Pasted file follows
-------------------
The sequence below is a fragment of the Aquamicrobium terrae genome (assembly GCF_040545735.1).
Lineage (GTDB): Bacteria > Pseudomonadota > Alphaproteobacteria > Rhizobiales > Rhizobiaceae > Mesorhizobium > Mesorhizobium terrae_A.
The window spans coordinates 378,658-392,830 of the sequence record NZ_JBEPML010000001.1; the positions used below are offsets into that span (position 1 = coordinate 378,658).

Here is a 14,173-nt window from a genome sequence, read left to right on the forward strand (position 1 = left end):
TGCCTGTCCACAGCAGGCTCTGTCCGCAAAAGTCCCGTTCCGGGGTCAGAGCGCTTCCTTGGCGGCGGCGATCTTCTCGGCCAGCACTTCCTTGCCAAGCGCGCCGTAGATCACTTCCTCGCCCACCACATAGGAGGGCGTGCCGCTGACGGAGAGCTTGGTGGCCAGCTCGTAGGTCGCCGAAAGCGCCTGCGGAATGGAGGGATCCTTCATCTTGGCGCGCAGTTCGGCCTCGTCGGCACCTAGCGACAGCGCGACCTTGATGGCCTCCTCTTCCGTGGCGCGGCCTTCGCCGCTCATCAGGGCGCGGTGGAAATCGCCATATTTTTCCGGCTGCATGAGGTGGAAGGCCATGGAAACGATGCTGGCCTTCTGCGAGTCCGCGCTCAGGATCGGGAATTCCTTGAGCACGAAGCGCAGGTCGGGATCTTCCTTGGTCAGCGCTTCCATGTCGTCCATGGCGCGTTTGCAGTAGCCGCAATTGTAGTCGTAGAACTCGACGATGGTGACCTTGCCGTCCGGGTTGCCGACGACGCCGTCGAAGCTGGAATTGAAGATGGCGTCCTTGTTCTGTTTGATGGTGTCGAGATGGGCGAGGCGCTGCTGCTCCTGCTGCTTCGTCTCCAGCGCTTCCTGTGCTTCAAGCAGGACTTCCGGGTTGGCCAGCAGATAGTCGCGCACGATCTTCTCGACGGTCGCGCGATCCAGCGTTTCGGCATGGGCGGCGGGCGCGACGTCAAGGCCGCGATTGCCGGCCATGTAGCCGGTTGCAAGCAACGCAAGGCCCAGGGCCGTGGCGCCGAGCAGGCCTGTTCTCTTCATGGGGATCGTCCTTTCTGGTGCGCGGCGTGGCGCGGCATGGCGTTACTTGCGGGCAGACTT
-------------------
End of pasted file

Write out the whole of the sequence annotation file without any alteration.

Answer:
The sequence below is a fragment of the Aquamicrobium terrae genome (assembly GCF_040545735.1).
Lineage (GTDB): Bacteria > Pseudomonadota > Alphaproteobacteria > Rhizobiales > Rhizobiaceae > Mesorhizobium > Mesorhizobium terrae_A.
The window spans coordinates 378,658-392,830 of the sequence record NZ_JBEPML010000001.1; the positions used below are offsets into that span (position 1 = coordinate 378,658).

Here is a 14,173-nt window from a genome sequence, read left to right on the forward strand (position 1 = left end):
TGCCTGTCCACAGCAGGCTCTGTCCGCAAAAGTCCCGTTCCGGGGTCAGAGCGCTTCCTTGGCGGCGGCGATCTTCTCGGCCAGCACTTCCTTGCCAAGCGCGCCGTAGATCACTTCCTCGCCCACCACATAGGAGGGCGTGCCGCTGACGGAGAGCTTGGTGGCCAGCTCGTAGGTCGCCGAAAGCGCCTGCGGAATGGAGGGATCCTTCATCTTGGCGCGCAGTTCGGCCTCGTCGGCACCTAGCGACAGCGCGACCTTGATGGCCTCCTCTTCCGTGGCGCGGCCTTCGCCGCTCATCAGGGCGCGGTGGAAATCGCCATATTTTTCCGGCTGCATGAGGTGGAAGGCCATGGAAACGATGCTGGCCTTCTGCGAGTCCGCGCTCAGGATCGGGAATTCCTTGAGCACGAAGCGCAGGTCGGGATCTTCCTTGGTCAGCGCTTCCATGTCGTCCATGGCGCGTTTGCAGTAGCCGCAATTGTAGTCGTAGAACTCGACGATGGTGACCTTGCCGTCCGGGTTGCCGACGACGCCGTCGAAGCTGGAATTGAAGATGGCGTCCTTGTTCTGTTTGATGGTGTCGAGATGGGCGAGGCGCTGCTGCTCCTGCTGCTTCGTCTCCAGCGCTTCCTGTGCTTCAAGCAGGACTTCCGGGTTGGCCAGCAGATAGTCGCGCACGATCTTCTCGACGGTCGCGCGATCCAGCGTTTCGGCATGGGCGGCGGGCGCGACGTCAAGGCCGCGATTGCCGGCCATGTAGCCGGTTGCAAGCAACGCAAGGCCCAGGGCCGTGGCGCCGAGCAGGCCTGTTCTCTTCATGGGGATCGTCCTTTCTGGTGCGCGGCGTGGCGCGGCATGGCGTTACTTGCGGGCAGACTT